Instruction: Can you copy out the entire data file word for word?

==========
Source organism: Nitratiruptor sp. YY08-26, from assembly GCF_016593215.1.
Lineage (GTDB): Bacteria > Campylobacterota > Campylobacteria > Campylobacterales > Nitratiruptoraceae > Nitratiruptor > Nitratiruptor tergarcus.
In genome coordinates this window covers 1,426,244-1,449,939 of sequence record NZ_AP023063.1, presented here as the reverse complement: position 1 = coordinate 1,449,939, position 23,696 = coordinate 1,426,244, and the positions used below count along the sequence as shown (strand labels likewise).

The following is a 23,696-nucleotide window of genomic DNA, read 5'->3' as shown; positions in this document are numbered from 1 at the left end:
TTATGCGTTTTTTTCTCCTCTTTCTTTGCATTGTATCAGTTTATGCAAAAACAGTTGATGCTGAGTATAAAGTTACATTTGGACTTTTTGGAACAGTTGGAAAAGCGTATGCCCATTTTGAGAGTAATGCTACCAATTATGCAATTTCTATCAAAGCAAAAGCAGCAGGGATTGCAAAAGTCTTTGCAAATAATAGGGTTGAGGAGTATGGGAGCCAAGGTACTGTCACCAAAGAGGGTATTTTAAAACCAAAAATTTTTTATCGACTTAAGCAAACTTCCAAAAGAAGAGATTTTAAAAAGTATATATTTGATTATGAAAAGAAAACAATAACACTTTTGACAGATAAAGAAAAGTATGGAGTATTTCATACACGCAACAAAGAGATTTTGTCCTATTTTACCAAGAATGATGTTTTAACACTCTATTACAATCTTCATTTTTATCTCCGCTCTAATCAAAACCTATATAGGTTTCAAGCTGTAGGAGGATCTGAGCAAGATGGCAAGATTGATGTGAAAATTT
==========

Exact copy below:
Source organism: Nitratiruptor sp. YY08-26, from assembly GCF_016593215.1.
Lineage (GTDB): Bacteria > Campylobacterota > Campylobacteria > Campylobacterales > Nitratiruptoraceae > Nitratiruptor > Nitratiruptor tergarcus.
In genome coordinates this window covers 1,426,244-1,449,939 of sequence record NZ_AP023063.1, presented here as the reverse complement: position 1 = coordinate 1,449,939, position 23,696 = coordinate 1,426,244, and the positions used below count along the sequence as shown (strand labels likewise).

The following is a 23,696-nucleotide window of genomic DNA, read 5'->3' as shown; positions in this document are numbered from 1 at the left end:
TTATGCGTTTTTTTCTCCTCTTTCTTTGCATTGTATCAGTTTATGCAAAAACAGTTGATGCTGAGTATAAAGTTACATTTGGACTTTTTGGAACAGTTGGAAAAGCGTATGCCCATTTTGAGAGTAATGCTACCAATTATGCAATTTCTATCAAAGCAAAAGCAGCAGGGATTGCAAAAGTCTTTGCAAATAATAGGGTTGAGGAGTATGGGAGCCAAGGTACTGTCACCAAAGAGGGTATTTTAAAACCAAAAATTTTTTATCGACTTAAGCAAACTTCCAAAAGAAGAGATTTTAAAAAGTATATATTTGATTATGAAAAGAAAACAATAACACTTTTGACAGATAAAGAAAAGTATGGAGTATTTCATACACGCAACAAAGAGATTTTGTCCTATTTTACCAAGAATGATGTTTTAACACTCTATTACAATCTTCATTTTTATCTCCGCTCTAATCAAAACCTATATAGGTTTCAAGCTGTAGGAGGATCTGAGCAAGATGGCAAGATTGATGTGAAAATTT